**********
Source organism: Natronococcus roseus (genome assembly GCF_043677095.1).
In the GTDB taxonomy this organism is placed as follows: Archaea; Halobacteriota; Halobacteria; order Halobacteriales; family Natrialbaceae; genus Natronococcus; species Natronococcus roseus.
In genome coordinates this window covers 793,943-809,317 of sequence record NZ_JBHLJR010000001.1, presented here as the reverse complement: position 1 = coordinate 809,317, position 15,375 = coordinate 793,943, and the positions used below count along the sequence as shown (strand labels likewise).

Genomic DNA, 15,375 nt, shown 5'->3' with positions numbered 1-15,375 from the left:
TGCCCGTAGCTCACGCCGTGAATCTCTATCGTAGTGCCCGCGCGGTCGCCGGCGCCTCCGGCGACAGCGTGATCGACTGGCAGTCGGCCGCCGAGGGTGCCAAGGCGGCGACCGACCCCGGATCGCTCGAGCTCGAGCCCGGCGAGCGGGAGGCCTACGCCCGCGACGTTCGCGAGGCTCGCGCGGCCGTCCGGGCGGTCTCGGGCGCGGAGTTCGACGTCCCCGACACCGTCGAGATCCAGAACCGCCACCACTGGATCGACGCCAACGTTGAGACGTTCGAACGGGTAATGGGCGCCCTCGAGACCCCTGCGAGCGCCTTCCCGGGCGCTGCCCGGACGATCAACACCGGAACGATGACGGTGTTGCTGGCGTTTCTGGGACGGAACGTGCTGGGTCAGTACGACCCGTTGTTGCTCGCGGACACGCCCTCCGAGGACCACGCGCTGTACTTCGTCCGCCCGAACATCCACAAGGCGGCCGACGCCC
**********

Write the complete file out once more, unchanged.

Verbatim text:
Source organism: Natronococcus roseus (genome assembly GCF_043677095.1).
In the GTDB taxonomy this organism is placed as follows: Archaea; Halobacteriota; Halobacteria; order Halobacteriales; family Natrialbaceae; genus Natronococcus; species Natronococcus roseus.
In genome coordinates this window covers 793,943-809,317 of sequence record NZ_JBHLJR010000001.1, presented here as the reverse complement: position 1 = coordinate 809,317, position 15,375 = coordinate 793,943, and the positions used below count along the sequence as shown (strand labels likewise).

Genomic DNA, 15,375 nt, shown 5'->3' with positions numbered 1-15,375 from the left:
TGCCCGTAGCTCACGCCGTGAATCTCTATCGTAGTGCCCGCGCGGTCGCCGGCGCCTCCGGCGACAGCGTGATCGACTGGCAGTCGGCCGCCGAGGGTGCCAAGGCGGCGACCGACCCCGGATCGCTCGAGCTCGAGCCCGGCGAGCGGGAGGCCTACGCCCGCGACGTTCGCGAGGCTCGCGCGGCCGTCCGGGCGGTCTCGGGCGCGGAGTTCGACGTCCCCGACACCGTCGAGATCCAGAACCGCCACCACTGGATCGACGCCAACGTTGAGACGTTCGAACGGGTAATGGGCGCCCTCGAGACCCCTGCGAGCGCCTTCCCGGGCGCTGCCCGGACGATCAACACCGGAACGATGACGGTGTTGCTGGCGTTTCTGGGACGGAACGTGCTGGGTCAGTACGACCCGTTGTTGCTCGCGGACACGCCCTCCGAGGACCACGCGCTGTACTTCGTCCGCCCGAACATCCACAAGGCGGCCGACGCCC